4. Bookmark Micro Rainbow’s Wishlist

If you ever do shop on Amazon (it’s unethical, it’s awful, but sometimes it’s unavoidable), consider purchasing an item from Micro Rainbow‘s wishlist. By purchasing items on their wishlist, you will enable them to create safe homes where LGBTI asylum seekers can stay while going through the asylum process.

5. Attend Chapter II Global Music Concert

Finally, if you’d like to do something interactive, join Habibi Project x Chapter II’s Global Music Concert on 13th December. Tickets are donation based, with an indicated donation of £10, and 100% of the money will go to Refugee Youth, a charity supporting newly arrived asylum seekers in London. I’m wearing a beanie of theirs to show my support!

The 2020 Gift Guide: Gifts Supporting Refugees

Now, onto the gift guide! I’ve split out my guide based on price points, with all items supporting refugees in one way or another. You can find a brief summary about each organisation under items featured, and of course, go shopping for yourself on their platforms too!

Gifts Supporting Refugees Under £20

Gifts Supporting Refugees Under £20

MADE 51 Together For Beirut Keychain £19, Choose Love Baby Essentials £10, Karen Tinsley Silver Tent Pendant £18, Maria Callisto for Anqa Silk Scrunchies £9, Breadwinners Bread Subscription from £15, Nemi Tea £5, 1951 Coffee Mug $12, Love Welcomes Embroidery Hoop £15, Muhra Drop Earrings Not Bombs $15, CalaBelfast Pin Badge* £6

Adiff (UK): Adiff is a female-founded clothing brand working with resettled-refugee tailors from Afghanistan in their manufacturing facility in Athens, Greece. Their designs focus on upcycling traditional “waste” materials into create clothing and accessories.

Anqa Collective (UK): Anqa Collective is the online marketplace for refugee entrepreneurs supported by The Entrepreneurial Refugee Network (TERN). Head here to shop everything from baklava to lingerie to photographic prints!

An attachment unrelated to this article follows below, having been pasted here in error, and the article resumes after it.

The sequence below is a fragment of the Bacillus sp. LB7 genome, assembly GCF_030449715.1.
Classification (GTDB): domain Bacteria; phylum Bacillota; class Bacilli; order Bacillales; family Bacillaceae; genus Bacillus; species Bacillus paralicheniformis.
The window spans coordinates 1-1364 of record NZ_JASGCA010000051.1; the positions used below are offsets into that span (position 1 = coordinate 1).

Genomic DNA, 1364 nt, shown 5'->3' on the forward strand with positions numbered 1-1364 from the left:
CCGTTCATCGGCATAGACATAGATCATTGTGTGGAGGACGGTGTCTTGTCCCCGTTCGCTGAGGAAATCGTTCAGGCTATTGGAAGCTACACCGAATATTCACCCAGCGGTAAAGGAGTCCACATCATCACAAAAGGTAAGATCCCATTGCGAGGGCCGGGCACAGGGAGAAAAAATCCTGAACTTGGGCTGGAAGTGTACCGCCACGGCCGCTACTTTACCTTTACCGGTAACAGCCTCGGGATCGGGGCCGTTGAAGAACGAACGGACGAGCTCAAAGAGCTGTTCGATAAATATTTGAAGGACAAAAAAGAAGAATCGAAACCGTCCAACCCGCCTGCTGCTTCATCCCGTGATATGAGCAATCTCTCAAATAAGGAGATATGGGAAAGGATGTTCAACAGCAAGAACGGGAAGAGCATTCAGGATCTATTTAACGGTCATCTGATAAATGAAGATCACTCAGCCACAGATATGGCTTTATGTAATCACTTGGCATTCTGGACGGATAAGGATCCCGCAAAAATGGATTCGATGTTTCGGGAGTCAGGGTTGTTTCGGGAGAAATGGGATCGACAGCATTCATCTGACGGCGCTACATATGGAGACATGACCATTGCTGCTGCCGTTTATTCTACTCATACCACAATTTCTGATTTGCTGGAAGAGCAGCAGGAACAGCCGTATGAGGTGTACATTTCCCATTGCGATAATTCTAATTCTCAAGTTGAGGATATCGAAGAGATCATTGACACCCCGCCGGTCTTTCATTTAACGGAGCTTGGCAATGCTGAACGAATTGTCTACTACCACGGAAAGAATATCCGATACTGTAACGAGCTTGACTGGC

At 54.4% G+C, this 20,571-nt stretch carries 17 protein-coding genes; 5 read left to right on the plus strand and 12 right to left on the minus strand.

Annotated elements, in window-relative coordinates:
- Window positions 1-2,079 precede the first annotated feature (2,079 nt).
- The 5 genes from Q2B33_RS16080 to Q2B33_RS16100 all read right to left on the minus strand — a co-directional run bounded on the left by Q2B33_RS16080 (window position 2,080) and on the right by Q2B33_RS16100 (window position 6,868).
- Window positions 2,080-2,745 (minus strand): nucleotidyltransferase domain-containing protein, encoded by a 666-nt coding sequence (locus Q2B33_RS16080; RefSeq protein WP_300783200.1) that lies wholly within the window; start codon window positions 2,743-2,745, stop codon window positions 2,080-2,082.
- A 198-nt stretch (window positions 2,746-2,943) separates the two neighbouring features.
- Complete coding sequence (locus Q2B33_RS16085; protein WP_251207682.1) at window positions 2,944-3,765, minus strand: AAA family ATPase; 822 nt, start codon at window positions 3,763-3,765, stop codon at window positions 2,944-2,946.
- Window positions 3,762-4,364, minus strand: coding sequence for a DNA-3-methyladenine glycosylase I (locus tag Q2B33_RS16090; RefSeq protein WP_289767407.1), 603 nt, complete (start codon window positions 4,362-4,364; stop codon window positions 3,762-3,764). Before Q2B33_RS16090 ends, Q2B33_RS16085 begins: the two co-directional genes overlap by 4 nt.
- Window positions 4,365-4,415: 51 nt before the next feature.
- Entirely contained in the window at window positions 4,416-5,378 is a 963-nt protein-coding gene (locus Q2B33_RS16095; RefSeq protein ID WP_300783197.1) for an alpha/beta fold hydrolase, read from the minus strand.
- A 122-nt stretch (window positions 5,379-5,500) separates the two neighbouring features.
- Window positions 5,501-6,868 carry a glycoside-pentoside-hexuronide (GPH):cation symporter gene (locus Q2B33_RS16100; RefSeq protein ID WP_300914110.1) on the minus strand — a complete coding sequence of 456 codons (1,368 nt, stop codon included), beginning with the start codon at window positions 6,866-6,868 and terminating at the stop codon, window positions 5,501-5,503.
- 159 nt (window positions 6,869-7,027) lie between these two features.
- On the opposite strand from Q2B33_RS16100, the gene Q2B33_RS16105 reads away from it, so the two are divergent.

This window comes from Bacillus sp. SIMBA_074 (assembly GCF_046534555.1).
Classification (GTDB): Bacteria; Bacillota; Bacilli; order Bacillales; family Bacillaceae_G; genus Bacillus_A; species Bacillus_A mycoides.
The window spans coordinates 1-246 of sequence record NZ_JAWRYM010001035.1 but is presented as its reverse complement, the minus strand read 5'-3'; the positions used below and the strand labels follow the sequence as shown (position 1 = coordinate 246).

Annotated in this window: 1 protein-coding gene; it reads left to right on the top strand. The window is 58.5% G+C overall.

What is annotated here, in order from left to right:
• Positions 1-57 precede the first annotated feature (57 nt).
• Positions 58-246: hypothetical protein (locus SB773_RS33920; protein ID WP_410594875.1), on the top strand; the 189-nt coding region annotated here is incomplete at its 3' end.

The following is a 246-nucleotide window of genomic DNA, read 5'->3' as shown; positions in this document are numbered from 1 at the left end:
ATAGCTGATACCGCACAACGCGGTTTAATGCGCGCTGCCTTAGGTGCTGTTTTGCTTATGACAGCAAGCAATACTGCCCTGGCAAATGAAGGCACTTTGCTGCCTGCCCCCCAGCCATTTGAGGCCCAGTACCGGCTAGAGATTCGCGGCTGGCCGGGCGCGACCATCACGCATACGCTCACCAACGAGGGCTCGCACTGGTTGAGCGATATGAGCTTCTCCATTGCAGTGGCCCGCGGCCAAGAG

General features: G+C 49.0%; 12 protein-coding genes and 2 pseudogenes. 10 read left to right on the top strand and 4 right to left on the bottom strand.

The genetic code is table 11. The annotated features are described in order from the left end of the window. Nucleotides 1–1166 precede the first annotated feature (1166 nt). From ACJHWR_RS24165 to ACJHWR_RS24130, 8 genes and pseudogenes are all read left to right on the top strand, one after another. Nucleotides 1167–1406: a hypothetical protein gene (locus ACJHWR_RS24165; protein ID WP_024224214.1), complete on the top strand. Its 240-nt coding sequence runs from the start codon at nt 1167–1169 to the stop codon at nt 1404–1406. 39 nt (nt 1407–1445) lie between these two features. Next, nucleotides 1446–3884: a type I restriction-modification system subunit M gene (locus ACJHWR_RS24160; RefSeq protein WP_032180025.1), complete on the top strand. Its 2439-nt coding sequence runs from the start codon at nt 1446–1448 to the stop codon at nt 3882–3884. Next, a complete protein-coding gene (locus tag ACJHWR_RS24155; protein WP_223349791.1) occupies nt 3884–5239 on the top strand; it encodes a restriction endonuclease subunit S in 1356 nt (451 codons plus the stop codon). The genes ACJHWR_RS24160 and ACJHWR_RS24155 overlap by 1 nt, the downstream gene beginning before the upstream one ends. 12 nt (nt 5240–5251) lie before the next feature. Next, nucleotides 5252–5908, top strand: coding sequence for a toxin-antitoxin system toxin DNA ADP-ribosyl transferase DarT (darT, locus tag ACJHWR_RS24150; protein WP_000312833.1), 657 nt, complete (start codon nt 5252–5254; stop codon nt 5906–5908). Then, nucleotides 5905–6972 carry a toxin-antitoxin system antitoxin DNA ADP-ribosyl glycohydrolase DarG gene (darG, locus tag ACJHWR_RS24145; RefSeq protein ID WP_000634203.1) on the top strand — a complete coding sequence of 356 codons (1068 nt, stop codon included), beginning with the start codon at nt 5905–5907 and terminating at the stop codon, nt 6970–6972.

Breadwinners (London, UK): Breadwinners is a social enterprise supporting refugees and asylum seekers into employment by selling artisan fresh bread. They provide jobs, work experience, training and mentoring for refugees and asylum seekers both through their market stalls and online e-commerce platform.

Choose Love (UK): Choose Love is a global movement across 15 countries. In just five years, the organisation has reached one million refugees and raised tens of millions for nearly 150 organisations providing vital support at every stage along migration routes from Europe to the Middle East and along the US-Mexico border.

CalaBelfast on Etsy* (UK): The name ‘Cala’ comes from ‘Caladh’ – an Irish word meaning port or landing place. CalaBelfast supports community based refugee integration projects in Belfast.

Chatterbox (UK): If you know someone looking to learn a language, why not gift them Chatterbox’s Digital Language Classes, from £10/month? They provide French, Arabic, and soon Spanish and English, with native professional language coaches.

Dust Designs on Etsy* (UK): Dust Designs creates handmade polymer clay earrings with 100% profit going to STAR Edinburgh, a University of Edinburgh student society that campaigns and volunteers on behalf of refugees in the UK.

The Habibi Project (UK): The Habibi Project is a 21st century clothing brand with streetwear style. I’m a fan of their Unisex Beanie, £10, and proceeds from every garment go directly to Refugee Youth and The 4Front Project.

Karen Tinsley on Etsy* (UK): Karen is a jeweller and has volunteered in the Calais refugee camps. She has a collection of pieces that benefit Mobile Refugee Support (MRS).

Love Welcomes (UK): Love Welcomes is a creative social enterprise that helps refugee women fleeing violence and poverty. They stock a collection of curated homewares and accessories, and collaborate with designers and artists.

MADE 51 (UK): MADE 51 is an established boutique marketplace showcasing the skills and traditions of refugees through craft, and is supported by UNHCR, The UN Refugee Agency.

Muhra (US): Muhra is a Syrian Women’s Social Enterprise based in Istanbul, Turkey. They have bold, beautiful designs, with proceeds from each purchase going directly to the makers.

NEMI Teas (UK): NEMI Teas is a London-based tea specialist that offers a variety of tea blends both as loose-tea and teabags and a Chai Syrup. They provide employment to refugees, giving them local work experience and job readiness skills to enter the UK workforce and help them integrate into broader society.